Mary Land, the State of Maryland, was originally established in the early 17th century as a haven for Catholic immigrants to the American colonies. It was named after Henrietta Maria who was married to King Charles I, and was also a tribute to the Virgin Mary. But the American colonies were largely settled by Protestants with Puritans to the north, Anglicans to the South. Maryland, in spite of its Catholic heritage, tolerated religious diversity, so it was just a matter of time until Protestants dominated in Maryland. By the end of the 17th century, it had become largely inhabited by Protestants.
In 1688, the Glorious Revolution in England resulted in the Catholic King being replaced by Protestant monarchs. The proprietary Catholic colony in Maryland reverted to the British Crown.
In 1689, following the spirit of the Glorious Revolution in the mother country, Protestants in Maryland revolted and established a new Protestant government in the colony. Catholics were removed from office, prohibited from holding public office in the future, from practicing law, and from voting. Maryland’s citizens became loyal to the Crown over the next several generations before the onset of differences with the Crown in the 1760s.
Maryland’s principal cash crop was tobacco. Disputes among the growers in the colonies and the merchants in Britain who controlled the trade grew over time. After the French and Indian War, when Britain imposed taxes on the colonies to pay for Britain’s costs in prosecuting the war, additional disputes with Britain grew and a Sons of Liberty chapter was formed in Maryland.
Maryland citizens sympathetic to the patriot cause joined with other colonies in establishing Committees of Correspondence and its merchants joined with merchants in other colonies to boycott British imports. Sensing problems, Maryland’s Royal Governor prorogued the Colonial Assembly in the spring of 1774. Taking their cue from the Boston Tea Party, Maryland’s patriots held their own protests, the Chestertown Tea Party and the Annapolis Tea Party, against the British Tea Act.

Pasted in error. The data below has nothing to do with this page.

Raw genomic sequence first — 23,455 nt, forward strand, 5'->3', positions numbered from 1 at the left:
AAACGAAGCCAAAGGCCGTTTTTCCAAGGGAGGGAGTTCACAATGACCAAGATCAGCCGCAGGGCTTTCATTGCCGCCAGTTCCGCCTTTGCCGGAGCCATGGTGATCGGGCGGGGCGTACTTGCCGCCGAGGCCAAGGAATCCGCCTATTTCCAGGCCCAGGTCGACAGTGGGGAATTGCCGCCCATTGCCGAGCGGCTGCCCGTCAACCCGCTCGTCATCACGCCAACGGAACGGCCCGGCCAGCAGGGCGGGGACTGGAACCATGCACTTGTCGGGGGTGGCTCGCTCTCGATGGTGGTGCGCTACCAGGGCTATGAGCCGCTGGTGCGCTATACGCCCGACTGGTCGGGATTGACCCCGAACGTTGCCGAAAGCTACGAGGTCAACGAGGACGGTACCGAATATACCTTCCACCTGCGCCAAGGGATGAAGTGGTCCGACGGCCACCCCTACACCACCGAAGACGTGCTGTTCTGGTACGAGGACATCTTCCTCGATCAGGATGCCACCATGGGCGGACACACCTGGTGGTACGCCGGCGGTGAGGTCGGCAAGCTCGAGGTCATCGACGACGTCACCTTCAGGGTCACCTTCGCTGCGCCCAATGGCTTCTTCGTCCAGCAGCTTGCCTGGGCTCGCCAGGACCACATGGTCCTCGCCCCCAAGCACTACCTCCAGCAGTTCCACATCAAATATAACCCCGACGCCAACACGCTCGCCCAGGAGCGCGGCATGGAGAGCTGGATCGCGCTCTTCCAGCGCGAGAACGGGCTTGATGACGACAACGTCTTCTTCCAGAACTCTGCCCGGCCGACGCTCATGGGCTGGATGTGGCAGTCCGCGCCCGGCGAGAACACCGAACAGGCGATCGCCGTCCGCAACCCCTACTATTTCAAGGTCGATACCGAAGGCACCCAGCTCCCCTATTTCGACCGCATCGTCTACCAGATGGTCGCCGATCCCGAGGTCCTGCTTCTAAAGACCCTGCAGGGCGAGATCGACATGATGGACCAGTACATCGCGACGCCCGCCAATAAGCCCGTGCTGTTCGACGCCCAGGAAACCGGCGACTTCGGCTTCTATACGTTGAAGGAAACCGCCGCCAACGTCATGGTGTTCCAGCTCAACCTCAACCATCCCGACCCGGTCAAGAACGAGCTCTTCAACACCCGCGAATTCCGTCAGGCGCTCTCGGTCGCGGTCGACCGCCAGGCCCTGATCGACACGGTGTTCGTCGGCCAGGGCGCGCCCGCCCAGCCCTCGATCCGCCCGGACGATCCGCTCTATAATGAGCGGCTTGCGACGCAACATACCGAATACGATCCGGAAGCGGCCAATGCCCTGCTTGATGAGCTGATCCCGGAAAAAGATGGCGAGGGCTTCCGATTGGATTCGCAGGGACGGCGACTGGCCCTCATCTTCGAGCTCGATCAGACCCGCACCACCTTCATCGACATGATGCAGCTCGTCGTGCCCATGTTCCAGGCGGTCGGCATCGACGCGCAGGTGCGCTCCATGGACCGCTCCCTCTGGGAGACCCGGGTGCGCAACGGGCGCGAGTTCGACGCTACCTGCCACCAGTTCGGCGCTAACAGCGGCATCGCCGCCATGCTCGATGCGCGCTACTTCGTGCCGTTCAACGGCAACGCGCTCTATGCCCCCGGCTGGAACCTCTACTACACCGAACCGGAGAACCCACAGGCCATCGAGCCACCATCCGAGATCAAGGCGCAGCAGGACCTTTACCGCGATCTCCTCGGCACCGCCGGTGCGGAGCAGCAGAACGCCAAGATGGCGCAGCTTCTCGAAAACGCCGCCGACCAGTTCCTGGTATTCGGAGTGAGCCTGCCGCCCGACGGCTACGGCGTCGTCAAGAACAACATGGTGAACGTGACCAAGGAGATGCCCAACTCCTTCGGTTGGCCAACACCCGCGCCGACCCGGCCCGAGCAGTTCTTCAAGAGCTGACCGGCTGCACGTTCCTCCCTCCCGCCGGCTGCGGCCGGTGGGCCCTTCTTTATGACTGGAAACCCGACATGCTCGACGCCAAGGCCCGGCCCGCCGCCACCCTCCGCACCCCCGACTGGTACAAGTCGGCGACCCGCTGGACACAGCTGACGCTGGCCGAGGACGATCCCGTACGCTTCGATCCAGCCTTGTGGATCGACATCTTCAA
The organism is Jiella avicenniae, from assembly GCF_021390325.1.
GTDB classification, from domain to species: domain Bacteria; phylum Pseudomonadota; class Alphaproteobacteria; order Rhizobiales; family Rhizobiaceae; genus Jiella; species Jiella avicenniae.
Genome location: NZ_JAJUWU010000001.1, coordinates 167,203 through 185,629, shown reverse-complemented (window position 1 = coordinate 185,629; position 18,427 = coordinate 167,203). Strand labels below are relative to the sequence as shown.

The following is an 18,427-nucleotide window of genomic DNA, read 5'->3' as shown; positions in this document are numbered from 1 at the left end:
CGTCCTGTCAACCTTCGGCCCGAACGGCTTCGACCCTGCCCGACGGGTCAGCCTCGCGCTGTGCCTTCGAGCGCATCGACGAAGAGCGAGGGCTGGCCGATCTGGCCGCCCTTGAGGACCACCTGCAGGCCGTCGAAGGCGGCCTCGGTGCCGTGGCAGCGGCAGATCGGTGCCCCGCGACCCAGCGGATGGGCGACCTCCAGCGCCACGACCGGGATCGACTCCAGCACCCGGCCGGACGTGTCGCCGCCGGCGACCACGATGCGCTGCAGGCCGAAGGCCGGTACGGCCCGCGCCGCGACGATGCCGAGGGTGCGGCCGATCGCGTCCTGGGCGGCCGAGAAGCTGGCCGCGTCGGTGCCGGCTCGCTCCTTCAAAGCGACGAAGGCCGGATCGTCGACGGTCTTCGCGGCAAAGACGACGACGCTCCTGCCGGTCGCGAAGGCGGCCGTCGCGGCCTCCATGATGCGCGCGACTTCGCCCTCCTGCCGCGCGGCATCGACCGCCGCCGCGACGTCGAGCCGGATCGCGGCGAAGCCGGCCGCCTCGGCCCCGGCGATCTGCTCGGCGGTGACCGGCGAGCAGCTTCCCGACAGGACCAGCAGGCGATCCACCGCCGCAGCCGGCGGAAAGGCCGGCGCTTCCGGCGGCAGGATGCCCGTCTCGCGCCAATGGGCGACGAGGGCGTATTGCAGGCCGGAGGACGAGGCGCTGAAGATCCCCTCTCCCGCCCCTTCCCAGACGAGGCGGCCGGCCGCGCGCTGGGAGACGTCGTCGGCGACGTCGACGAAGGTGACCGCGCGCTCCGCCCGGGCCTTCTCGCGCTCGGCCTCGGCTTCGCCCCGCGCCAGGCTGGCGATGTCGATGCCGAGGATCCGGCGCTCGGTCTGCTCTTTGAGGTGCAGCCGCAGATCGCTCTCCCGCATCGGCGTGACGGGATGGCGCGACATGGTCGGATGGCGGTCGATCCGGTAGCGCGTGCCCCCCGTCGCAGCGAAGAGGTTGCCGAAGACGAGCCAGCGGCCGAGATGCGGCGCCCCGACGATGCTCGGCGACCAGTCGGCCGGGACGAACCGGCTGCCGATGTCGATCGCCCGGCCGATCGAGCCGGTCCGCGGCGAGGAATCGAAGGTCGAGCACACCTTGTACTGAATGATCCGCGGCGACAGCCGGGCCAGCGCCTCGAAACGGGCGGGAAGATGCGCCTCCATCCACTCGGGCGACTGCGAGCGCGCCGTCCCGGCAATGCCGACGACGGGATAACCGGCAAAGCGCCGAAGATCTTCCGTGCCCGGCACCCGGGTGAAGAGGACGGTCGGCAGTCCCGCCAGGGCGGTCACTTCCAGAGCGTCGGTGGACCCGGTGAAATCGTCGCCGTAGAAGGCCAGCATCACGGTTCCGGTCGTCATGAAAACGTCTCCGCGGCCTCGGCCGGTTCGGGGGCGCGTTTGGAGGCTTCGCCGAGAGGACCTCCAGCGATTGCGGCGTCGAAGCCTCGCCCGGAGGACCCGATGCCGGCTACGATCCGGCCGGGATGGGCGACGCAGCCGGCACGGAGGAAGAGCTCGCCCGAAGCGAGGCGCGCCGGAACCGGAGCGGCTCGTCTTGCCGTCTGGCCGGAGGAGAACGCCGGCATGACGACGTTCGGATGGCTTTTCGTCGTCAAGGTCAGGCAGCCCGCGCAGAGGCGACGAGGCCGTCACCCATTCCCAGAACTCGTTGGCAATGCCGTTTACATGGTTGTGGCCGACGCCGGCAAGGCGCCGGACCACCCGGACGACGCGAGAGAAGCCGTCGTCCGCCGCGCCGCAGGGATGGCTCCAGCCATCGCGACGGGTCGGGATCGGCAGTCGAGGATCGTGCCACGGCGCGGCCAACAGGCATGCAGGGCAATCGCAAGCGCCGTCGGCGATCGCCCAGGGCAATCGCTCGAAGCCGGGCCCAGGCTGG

A Provincial Convention was formed in Annapolis by the former members of the Colonial Assembly in 1774 and served as the patriots’ governing body until the signing of the Declaration of Independence. Delegates were sent to the First and Second Continental Congress. The Annapolis Convention, in January 1776, firmly instructed its delegates which included Thomas Stone, to attempt reconciliation with Britain and to not join in any attempt of the Continental Congress to declare the independence of the colonies. In spite of these instructions, Maryland already had its soldiers in the field with George Washington. Maryland’s soldiers became some of Washington’s most reliable Continentals after the “Maryland 400” held the line in Brooklyn allowing Washington and the remainder of his forces to escape annihilation by crossing the East River to Manhattan.
It was not until June 28, 1776 that Maryland’s Convention instructed its delegates to vote for Independence; this is the same day that Jefferson and the Committee of Five charged with drafting the document presented its draft of the Declaration of Independence to the Congress. Interestingly, not all delegates who voted for the Declaration on July 2 were official signatories. For example, John Rogers voted for independence on behalf of Maryland, but due to subsequent illness, was unable to sign the document.
Many delegates to the First and Second Continental Congresses considered themselves British citizens and sought reconciliation with Britain rather than revolution.
Thomas Stone was among those preferring reconciliation. He was born in Maryland in 1743 into a wealthy family which emphasized a classical education for Thomas who, like many other young men of the time, used their classical education as a springboard into the study of law.